TORONTO -- The Toronto Blue Jays have been waiting for the power to come from Aaron Hill and Edwin Encarnacion. But neither had homered in the Blue Jays' first 52 games of the season.
They have now, both of them. Not only that, Hill hit his first career grand slam in a six-run first inning that catapulted the Blue Jays to a 13-4 victory over the White Sox on Sunday before 18,325 at Rogers Centre. The Blue Jays won the four-game series after losing Thursday's first game.
"It's taken a while," Hill said. "It's always nice. It relaxes you a bit to get one on the board and you keep going."
He was asked if he might have hit a grand slam in college and could not recall one. "It's something I've always wanted to do," he said. "Obviously, I've never done it before. To get the team rolling, especially in the first inning, it's always nice."
It was Hill's 36th game and Encarnacion's 38th. Hill spent time on the disabled list with a hamstring injury
The homers helped make a winner of left-hander Ricky Romero (5-4), who allowed six hits and two runs over seven innings. Left-hander John Danks (0-8) allowed nine hits and nine runs in four innings to take the loss.
"You'd like to think [hitting a home run] allows them to relax a bit and not continually press," Blue Jays manager John Farrell said. "Each has had his high totals of home runs in the past."
Romero said he did not take his good stuff into the game but got better later on. By then, he had a big lead, to which he made a contribution. Encarnacion used Romero's bat to hit his homer and broke it in the fifth inning when he hit a single.
"I actually just got my bats in this week because we're getting ready for Interleague Play," Romero said, "And I told [Encarnacion] messing around, 'If you need a home run, just go grab my bat because it probably has a lot in it.'
"Sure enough, he comes out of the dugout and he's kind of flashing the bat in front of me, and I said, 'Oh, you are going to use it?' And sure enough, he goes out there and hits a home run with it."
Romero has two bats left from the shipment, and he told Encarnacion he is welcome to use one of them. "Just don't break it," he said.
While warming up in the bullpen, Romero said he could not get his proper arm angle, and early in the game, his pitches were flat
"It was a grind," Romero said. "For me, it was. Obviously, no one knows that until they hear me say it. In the bullpen, I was about as bad as I can be and I felt good. My arm felt great but my arm angle was a little odd. All [pitching coach Bruce Walton] said was go out there pitch and do what you can do. I know today I didn't have that much good stuff, but I battled and I let them put the ball in play and let the defense work.
"Credit to our offense -- it did a tremendous job today. I started feeling a lot better in the last two or three innings. Mechanically, I felt the ball was starting to come out of my hand a little better."
He had some good defense from third baseman Jayson Nix, who speared a first-inning line drive from Alexei Ramirez. In the second, with two on, center fielder Rajai Davis made a fine catch at the warning track before hitting the wall on Brent Lillibridge's line drive.
Carlos Quentin hit his 13th homer on Romero's first-pitch fastball with two outs in the first inning to give the White Sox (24-31) the first run.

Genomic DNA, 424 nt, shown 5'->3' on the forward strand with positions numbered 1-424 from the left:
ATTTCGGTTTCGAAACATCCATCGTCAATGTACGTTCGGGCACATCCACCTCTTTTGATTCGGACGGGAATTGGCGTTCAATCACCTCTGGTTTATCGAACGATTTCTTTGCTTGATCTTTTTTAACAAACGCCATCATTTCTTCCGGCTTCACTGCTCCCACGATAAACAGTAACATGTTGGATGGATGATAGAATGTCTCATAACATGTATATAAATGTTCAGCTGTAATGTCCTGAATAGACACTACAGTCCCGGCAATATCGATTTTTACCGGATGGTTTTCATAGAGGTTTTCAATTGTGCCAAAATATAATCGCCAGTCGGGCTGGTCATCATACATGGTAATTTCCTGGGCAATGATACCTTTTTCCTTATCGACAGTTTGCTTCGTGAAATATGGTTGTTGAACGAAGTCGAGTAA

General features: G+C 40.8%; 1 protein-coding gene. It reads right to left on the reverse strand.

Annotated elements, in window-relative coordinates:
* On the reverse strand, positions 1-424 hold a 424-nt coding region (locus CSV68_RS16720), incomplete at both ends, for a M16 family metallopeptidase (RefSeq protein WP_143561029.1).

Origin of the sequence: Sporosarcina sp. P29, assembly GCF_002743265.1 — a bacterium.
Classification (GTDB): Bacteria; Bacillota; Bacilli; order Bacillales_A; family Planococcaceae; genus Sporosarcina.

Then the Blue Jays (27-26) went to work in the bottom of the inning. Yunel Escobar extended his hit streak to 10 games with a leadoff single, and Corey Patterson, who had four more hits Sunday to go with five hits, including the game-winning homer in the 14th inning on Saturday, singled. Jose Bautista's single tied the game.
"Corey Patterson, once again he's in a streak right now -- you don't want to see him wake up from it," Farrell said. "He's swinging the bat well. He's obviously seeing the ball well."
"I just think it comes down to when a player has a good game plan and is seeing the ball well, then the hits are going to come," said Patterson, who noted it helps to be hitting in front of Bautista in the lineup.
J.P. Arencibia walked with one out to load the bases for Hill, who homered to left on a 1-1 fastball. Encarnacion followed by hitting a homer to left on a 2-2 changeup.
Juan Rivera extended his hitting streak to 11 games with a double in the second, but was thrown out trying for a triple.
Paul Konerko's single gave Chicago a run in the third, but Toronto came back with three in the fourth after Davis was hit by a pitch. After advancing on a groundout, he stole third and scored on Escobar's single. Patterson then hit his fourth homer to make it 9-2.
Nix, who ended an 0-for-22 drought with a first-inning single, doubled home two runs in the fifth against right-hander Lucas Harrell. Patterson singled home Nix and it was 12-2.
Arencibia singled home Rivera, who had doubled, in the sixth to make the score 13-2. Reliever Shawn Camp then gave up a two-run homer to Ramon Castro in the ninth.
Hill had 36 homers in 2009 and 26 in 2010, a season in which he struggled. He is starting to feel better at the plate.
"I've been saying I feel comfortable," he said. "Obviously, it's still not there. I've had some good ABs. I'm trying not to look at results, because you want results quick and fast because you want to get going."At the same time I've got to take a step back, because my ultimate goal is to feel good at the plate and get the bat through the zone like I want it to. It's been going out that way and the results will come. But it's just nice to feel I'm getting the bat barrel on the ball and it's close."
Larry Millson is a contributor to MLB.com. This story was not subject to the approval of Major League Baseball or its clubs.